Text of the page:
Babel and Mediation

In this reflective piece, IMI Independent Advisory Committee member Fernando Navarro Sánchez shares his thoughts on mediation and its parallels to the Tate Modern artwork Babel 2001.

Last July, on my way to my second experience as a judge of the International Bar Association’s annual Consensual Dispute Resolution Competition in Vienna, I spent a couple of days in London for work meetings. I happened to have some free time on a Friday afternoon, and I took the opportunity to cross the Thames over Blackfriars Bridge toward the Tate Modern museum.

It is a striking museum for its content, its architecture, and its location. Views of historic London from the terrace invite reflection—more so if you find the bar open and order one or two drinks. But what impressed me most was an artwork exhibited at the museum: Babel 2001 (pictured above), by Brazilian artist Cildo Meireles.

At the outset, the magnitude of the several-meter-high installation impresses the spectator, before attention is drawn to the variety of hundreds of sound devices—analog radios of old and more recent models—that the artist has combined in a tower on top of each other, tuning each into a different frequency. The work, as its name suggests, refers to the biblical Tower of Babel. According to the Old Testament, construction of the Tower offended God, who in response caused people to speak different languages. This prevented them from being understood, and as a result saw them scattering to different places. This was, at least according to the Bible, the episode that gave rise to human conflict.

In the contemporary version of the Tower of Babel materialized in the work of Meireles, one can make a more or less simple interpretation: human diversity manifests itself in many ways of communicating. We each speak from our own particular reality, perspective and context. That is natural and common, and in itself is neither good nor bad. What does have good or bad consequences is what happens when the message between one and another interlocutor is disrupted by that lack of understanding. Or even worse, when we focus our attention on the message we give and not on the message we receive. This phenomenon is what generates conflict, and handling such miscommunication dictates whether the conflict ends in a fight or a solution. And generally over time and as the conflict becomes worse, misunderstandings grow and positions polarize. We see it again and again in public and private matters, locally and globally.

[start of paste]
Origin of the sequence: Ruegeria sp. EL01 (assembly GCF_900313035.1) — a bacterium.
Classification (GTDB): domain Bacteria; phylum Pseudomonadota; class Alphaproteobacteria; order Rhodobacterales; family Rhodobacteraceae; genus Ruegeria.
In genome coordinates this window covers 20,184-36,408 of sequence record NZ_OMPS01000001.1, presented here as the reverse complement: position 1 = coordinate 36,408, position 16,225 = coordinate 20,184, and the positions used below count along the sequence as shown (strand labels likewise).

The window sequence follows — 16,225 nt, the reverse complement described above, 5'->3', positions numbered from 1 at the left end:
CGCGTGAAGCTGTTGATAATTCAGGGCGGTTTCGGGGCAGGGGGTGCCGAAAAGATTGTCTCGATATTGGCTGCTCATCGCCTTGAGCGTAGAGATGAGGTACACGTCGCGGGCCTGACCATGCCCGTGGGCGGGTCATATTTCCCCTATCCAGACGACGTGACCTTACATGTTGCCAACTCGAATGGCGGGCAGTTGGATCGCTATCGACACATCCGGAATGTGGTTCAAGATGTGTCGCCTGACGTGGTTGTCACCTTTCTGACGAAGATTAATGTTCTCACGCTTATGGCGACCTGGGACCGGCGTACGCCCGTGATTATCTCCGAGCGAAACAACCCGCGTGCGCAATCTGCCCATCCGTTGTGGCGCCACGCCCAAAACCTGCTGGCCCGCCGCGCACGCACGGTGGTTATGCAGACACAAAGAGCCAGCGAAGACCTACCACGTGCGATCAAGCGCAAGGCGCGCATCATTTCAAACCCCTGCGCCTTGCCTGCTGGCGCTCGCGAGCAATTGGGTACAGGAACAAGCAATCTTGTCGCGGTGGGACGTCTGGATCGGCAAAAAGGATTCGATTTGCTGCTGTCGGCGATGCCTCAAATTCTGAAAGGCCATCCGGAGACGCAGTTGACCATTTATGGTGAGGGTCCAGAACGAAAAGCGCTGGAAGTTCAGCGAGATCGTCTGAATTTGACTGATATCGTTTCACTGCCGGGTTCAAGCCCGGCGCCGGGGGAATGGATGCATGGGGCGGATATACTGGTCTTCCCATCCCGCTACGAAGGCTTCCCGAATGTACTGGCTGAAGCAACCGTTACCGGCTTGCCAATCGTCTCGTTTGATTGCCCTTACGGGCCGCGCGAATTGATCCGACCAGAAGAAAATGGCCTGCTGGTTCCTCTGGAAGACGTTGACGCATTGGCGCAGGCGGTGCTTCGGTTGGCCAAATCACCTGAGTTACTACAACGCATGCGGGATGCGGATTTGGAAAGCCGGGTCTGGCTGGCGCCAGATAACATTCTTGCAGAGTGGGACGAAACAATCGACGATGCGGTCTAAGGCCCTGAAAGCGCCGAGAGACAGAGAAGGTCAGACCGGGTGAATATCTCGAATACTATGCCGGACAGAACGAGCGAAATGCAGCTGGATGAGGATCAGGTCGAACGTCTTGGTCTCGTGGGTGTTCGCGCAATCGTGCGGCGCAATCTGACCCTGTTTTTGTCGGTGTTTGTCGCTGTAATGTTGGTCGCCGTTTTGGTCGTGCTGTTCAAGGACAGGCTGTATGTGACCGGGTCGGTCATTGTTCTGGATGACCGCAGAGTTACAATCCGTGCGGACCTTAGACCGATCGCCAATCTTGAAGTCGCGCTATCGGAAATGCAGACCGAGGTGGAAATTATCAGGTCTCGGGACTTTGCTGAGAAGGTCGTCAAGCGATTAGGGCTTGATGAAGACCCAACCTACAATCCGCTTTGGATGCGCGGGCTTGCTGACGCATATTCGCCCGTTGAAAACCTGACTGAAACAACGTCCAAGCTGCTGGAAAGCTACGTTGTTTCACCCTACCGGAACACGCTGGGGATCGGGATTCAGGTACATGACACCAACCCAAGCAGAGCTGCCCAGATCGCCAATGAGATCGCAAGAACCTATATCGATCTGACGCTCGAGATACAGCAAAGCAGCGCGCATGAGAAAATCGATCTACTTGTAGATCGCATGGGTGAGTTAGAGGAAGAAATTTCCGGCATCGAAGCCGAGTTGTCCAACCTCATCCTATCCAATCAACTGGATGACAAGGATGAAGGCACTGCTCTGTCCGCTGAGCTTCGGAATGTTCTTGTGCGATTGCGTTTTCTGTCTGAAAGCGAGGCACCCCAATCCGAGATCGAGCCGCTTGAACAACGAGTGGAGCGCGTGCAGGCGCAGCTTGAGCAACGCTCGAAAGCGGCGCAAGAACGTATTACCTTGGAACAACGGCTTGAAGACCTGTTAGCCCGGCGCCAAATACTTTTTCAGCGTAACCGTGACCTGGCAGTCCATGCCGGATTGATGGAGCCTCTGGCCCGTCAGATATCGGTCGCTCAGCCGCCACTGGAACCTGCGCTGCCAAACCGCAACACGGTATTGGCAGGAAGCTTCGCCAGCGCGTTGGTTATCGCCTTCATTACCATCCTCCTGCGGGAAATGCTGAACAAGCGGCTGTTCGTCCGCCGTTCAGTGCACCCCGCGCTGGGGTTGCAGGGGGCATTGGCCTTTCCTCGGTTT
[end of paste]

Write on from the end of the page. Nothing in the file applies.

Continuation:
I recognize the bias I have as a mediator who is passionate about its implications and possibilities in life, and therefore I tend to see things through the lens of mediation. But with that precautionary statement, I confess that Babel 2001 seemed to me a magnificent manifestation of a lack of understanding as a source of human and legal conflicts and therefore of mediation as a space of balance and harmony—alluding to Meireles’ radios—as it in this space that mediation finds its most important function. Mediation balances different communication messages, separates everything that pollutes message clarity, and fosters understanding among people. The mediator works to put people in the same ‘tone’: and with that, it facilitates the construction of agreements and solutions.

The couple that divorces, the partners with different needs and objectives, the supplier who did not see her expectations met and whose expectations were different from those of the client… so many human relationships are affected by the lack of tune.

A simple but powerful lesson that art provides.

Originally published in Spanish via LinkedIn; English translation provided by the author. Featured image from the Tate Modern website.

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